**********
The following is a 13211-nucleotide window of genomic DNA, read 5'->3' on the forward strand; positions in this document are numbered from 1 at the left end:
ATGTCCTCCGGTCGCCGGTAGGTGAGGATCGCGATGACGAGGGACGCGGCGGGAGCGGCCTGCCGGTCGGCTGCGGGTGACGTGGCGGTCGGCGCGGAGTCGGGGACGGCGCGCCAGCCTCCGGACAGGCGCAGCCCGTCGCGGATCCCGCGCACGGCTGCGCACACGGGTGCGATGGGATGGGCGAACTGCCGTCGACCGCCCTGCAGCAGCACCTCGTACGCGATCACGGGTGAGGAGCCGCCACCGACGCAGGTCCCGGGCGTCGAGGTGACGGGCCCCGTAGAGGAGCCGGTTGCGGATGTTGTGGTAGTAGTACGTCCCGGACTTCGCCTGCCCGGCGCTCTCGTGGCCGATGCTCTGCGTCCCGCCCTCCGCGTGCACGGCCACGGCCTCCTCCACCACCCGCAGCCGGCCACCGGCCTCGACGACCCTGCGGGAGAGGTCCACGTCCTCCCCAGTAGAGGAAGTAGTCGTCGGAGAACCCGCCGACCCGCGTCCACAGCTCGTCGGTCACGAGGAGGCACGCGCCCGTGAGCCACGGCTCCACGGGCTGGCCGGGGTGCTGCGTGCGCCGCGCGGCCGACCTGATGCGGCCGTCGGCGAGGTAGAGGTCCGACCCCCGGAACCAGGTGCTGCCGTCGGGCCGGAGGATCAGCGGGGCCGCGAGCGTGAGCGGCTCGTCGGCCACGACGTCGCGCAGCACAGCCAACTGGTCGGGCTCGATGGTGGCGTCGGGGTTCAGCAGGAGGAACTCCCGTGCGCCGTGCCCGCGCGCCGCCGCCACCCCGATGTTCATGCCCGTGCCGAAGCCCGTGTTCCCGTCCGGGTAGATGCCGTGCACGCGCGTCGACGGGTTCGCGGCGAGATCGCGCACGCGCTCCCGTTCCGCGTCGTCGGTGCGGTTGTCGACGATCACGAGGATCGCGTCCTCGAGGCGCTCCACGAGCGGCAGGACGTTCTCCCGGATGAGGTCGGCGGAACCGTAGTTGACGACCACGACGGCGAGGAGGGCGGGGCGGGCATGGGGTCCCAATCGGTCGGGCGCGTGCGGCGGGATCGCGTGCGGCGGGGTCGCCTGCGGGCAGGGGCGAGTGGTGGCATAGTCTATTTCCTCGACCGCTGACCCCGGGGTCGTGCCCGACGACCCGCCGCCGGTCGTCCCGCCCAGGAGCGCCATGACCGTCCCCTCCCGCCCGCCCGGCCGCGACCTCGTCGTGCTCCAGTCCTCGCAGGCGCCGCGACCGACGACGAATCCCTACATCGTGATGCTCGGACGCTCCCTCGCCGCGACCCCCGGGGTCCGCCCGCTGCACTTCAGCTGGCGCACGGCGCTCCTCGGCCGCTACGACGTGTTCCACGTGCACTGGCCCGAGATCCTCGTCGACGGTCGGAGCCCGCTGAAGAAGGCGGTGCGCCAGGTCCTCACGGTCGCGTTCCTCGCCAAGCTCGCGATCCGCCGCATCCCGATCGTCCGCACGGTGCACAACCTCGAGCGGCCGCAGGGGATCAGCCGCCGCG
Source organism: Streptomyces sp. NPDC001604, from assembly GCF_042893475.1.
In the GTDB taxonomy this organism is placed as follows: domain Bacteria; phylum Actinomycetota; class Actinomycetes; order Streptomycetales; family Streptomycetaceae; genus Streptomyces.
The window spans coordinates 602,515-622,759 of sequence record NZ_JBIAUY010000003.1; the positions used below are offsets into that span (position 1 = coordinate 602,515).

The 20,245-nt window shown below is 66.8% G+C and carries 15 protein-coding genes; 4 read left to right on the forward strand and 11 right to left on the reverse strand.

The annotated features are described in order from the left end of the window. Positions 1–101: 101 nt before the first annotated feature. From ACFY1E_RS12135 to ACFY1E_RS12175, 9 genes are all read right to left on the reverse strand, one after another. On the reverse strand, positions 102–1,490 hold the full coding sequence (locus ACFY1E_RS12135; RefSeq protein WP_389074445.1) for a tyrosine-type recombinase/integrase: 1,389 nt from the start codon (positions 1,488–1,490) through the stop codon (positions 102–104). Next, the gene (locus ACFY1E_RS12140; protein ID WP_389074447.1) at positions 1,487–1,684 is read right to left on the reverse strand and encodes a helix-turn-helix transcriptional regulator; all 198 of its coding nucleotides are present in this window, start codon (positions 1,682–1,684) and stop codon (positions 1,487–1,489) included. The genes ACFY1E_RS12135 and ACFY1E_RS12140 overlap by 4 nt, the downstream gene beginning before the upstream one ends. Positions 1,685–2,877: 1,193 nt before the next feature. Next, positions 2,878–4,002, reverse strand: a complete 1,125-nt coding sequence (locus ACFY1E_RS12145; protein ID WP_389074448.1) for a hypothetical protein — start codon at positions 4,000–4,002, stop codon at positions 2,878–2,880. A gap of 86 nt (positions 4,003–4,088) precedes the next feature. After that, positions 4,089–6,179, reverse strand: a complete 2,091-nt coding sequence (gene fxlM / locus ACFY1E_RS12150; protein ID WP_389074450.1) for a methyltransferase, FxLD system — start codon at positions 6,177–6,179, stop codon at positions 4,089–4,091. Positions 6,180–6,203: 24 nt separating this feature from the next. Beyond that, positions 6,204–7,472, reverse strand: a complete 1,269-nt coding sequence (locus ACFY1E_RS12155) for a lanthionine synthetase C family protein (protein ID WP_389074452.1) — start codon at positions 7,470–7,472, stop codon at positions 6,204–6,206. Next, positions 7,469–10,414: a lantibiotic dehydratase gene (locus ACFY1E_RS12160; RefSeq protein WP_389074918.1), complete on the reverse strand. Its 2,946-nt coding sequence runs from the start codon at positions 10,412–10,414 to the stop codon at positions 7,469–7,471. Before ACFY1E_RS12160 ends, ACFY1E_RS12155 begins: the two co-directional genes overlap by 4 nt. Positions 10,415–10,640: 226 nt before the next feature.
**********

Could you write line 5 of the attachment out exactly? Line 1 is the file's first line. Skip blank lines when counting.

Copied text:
The window spans coordinates 602,515-622,759 of sequence record NZ_JBIAUY010000003.1; the positions used below are offsets into that span (position 1 = coordinate 602,515).